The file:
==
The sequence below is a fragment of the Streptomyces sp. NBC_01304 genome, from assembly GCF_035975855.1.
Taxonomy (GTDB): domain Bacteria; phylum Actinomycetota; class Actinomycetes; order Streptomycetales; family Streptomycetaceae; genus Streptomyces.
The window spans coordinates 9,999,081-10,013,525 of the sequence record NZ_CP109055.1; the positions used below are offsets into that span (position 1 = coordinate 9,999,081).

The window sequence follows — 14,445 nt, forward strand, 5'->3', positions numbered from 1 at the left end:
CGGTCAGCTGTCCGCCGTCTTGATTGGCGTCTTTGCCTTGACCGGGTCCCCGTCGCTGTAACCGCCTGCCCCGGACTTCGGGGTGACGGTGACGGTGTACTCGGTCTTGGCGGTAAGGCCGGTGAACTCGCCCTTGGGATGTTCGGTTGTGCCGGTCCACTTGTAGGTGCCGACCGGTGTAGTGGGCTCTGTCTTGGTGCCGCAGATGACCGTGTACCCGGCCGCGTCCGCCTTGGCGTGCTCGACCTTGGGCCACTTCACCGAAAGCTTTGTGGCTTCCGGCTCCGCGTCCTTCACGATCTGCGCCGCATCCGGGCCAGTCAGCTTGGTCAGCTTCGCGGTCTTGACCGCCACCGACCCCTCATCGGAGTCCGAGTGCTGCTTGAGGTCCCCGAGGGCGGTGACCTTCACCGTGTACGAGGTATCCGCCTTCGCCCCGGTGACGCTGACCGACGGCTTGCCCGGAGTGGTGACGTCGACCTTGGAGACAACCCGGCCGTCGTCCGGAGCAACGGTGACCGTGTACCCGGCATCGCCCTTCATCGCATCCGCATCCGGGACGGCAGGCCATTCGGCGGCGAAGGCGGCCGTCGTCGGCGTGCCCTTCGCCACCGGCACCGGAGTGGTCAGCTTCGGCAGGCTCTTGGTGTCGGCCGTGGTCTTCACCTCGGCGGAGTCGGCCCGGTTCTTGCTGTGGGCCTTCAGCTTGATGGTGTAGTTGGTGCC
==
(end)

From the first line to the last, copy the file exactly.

The sequence below is a fragment of the Streptomyces sp. NBC_01304 genome, from assembly GCF_035975855.1.
Taxonomy (GTDB): domain Bacteria; phylum Actinomycetota; class Actinomycetes; order Streptomycetales; family Streptomycetaceae; genus Streptomyces.
The window spans coordinates 9,999,081-10,013,525 of the sequence record NZ_CP109055.1; the positions used below are offsets into that span (position 1 = coordinate 9,999,081).

The window sequence follows — 14,445 nt, forward strand, 5'->3', positions numbered from 1 at the left end:
CGGTCAGCTGTCCGCCGTCTTGATTGGCGTCTTTGCCTTGACCGGGTCCCCGTCGCTGTAACCGCCTGCCCCGGACTTCGGGGTGACGGTGACGGTGTACTCGGTCTTGGCGGTAAGGCCGGTGAACTCGCCCTTGGGATGTTCGGTTGTGCCGGTCCACTTGTAGGTGCCGACCGGTGTAGTGGGCTCTGTCTTGGTGCCGCAGATGACCGTGTACCCGGCCGCGTCCGCCTTGGCGTGCTCGACCTTGGGCCACTTCACCGAAAGCTTTGTGGCTTCCGGCTCCGCGTCCTTCACGATCTGCGCCGCATCCGGGCCAGTCAGCTTGGTCAGCTTCGCGGTCTTGACCGCCACCGACCCCTCATCGGAGTCCGAGTGCTGCTTGAGGTCCCCGAGGGCGGTGACCTTCACCGTGTACGAGGTATCCGCCTTCGCCCCGGTGACGCTGACCGACGGCTTGCCCGGAGTGGTGACGTCGACCTTGGAGACAACCCGGCCGTCGTCCGGAGCAACGGTGACCGTGTACCCGGCATCGCCCTTCATCGCATCCGCATCCGGGACGGCAGGCCATTCGGCGGCGAAGGCGGCCGTCGTCGGCGTGCCCTTCGCCACCGGCACCGGAGTGGTCAGCTTCGGCAGGCTCTTGGTGTCGGCCGTGGTCTTCACCTCGGCGGAGTCGGCCCGGTTCTTGCTGTGGGCCTTCAGCTTGATGGTGTAGTTGGTGCC